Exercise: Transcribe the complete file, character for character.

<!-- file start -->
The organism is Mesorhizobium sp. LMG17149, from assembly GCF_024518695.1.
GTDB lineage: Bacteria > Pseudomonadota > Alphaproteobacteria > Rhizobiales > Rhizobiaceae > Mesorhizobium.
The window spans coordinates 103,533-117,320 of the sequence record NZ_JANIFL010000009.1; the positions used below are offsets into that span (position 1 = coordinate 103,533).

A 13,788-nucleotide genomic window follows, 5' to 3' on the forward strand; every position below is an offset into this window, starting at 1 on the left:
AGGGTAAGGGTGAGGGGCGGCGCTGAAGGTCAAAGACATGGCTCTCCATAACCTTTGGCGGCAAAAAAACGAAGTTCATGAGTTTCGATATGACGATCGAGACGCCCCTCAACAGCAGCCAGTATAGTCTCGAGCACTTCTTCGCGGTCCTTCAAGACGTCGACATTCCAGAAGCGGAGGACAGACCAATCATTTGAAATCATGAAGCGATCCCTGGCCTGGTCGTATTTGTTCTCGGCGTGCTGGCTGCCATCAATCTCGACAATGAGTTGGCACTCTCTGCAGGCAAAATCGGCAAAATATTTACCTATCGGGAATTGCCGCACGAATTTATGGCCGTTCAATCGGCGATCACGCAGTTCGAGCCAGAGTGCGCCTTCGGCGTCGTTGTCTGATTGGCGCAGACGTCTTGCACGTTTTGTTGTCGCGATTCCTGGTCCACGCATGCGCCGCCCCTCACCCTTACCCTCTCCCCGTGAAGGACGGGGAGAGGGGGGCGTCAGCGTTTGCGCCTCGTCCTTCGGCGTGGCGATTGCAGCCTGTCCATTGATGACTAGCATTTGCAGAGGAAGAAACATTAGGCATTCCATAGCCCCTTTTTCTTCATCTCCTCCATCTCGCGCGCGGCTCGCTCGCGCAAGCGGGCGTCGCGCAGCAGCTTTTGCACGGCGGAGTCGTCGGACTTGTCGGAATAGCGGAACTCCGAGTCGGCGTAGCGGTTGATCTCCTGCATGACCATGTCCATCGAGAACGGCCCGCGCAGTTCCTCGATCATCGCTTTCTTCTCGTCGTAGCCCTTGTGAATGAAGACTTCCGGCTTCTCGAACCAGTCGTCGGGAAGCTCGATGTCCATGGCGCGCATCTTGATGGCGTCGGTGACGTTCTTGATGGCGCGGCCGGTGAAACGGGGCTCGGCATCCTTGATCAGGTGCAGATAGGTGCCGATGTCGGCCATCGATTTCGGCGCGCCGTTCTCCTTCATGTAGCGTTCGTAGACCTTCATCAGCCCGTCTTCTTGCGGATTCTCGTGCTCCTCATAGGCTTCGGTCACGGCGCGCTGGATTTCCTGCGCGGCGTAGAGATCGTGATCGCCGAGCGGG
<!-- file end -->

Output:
The organism is Mesorhizobium sp. LMG17149, from assembly GCF_024518695.1.
GTDB lineage: Bacteria > Pseudomonadota > Alphaproteobacteria > Rhizobiales > Rhizobiaceae > Mesorhizobium.
The window spans coordinates 103,533-117,320 of the sequence record NZ_JANIFL010000009.1; the positions used below are offsets into that span (position 1 = coordinate 103,533).

A 13,788-nucleotide genomic window follows, 5' to 3' on the forward strand; every position below is an offset into this window, starting at 1 on the left:
AGGGTAAGGGTGAGGGGCGGCGCTGAAGGTCAAAGACATGGCTCTCCATAACCTTTGGCGGCAAAAAAACGAAGTTCATGAGTTTCGATATGACGATCGAGACGCCCCTCAACAGCAGCCAGTATAGTCTCGAGCACTTCTTCGCGGTCCTTCAAGACGTCGACATTCCAGAAGCGGAGGACAGACCAATCATTTGAAATCATGAAGCGATCCCTGGCCTGGTCGTATTTGTTCTCGGCGTGCTGGCTGCCATCAATCTCGACAATGAGTTGGCACTCTCTGCAGGCAAAATCGGCAAAATATTTACCTATCGGGAATTGCCGCACGAATTTATGGCCGTTCAATCGGCGATCACGCAGTTCGAGCCAGAGTGCGCCTTCGGCGTCGTTGTCTGATTGGCGCAGACGTCTTGCACGTTTTGTTGTCGCGATTCCTGGTCCACGCATGCGCCGCCCCTCACCCTTACCCTCTCCCCGTGAAGGACGGGGAGAGGGGGGCGTCAGCGTTTGCGCCTCGTCCTTCGGCGTGGCGATTGCAGCCTGTCCATTGATGACTAGCATTTGCAGAGGAAGAAACATTAGGCATTCCATAGCCCCTTTTTCTTCATCTCCTCCATCTCGCGCGCGGCTCGCTCGCGCAAGCGGGCGTCGCGCAGCAGCTTTTGCACGGCGGAGTCGTCGGACTTGTCGGAATAGCGGAACTCCGAGTCGGCGTAGCGGTTGATCTCCTGCATGACCATGTCCATCGAGAACGGCCCGCGCAGTTCCTCGATCATCGCTTTCTTCTCGTCGTAGCCCTTGTGAATGAAGACTTCCGGCTTCTCGAACCAGTCGTCGGGAAGCTCGATGTCCATGGCGCGCATCTTGATGGCGTCGGTGACGTTCTTGATGGCGCGGCCGGTGAAACGGGGCTCGGCATCCTTGATCAGGTGCAGATAGGTGCCGATGTCGGCCATCGATTTCGGCGCGCCGTTCTCCTTCATGTAGCGTTCGTAGACCTTCATCAGCCCGTCTTCTTGCGGATTCTCGTGCTCCTCATAGGCTTCGGTCACGGCGCGCTGGATTTCCTGCGCGGCGTAGAGATCGTGATCGCCGAGCGGG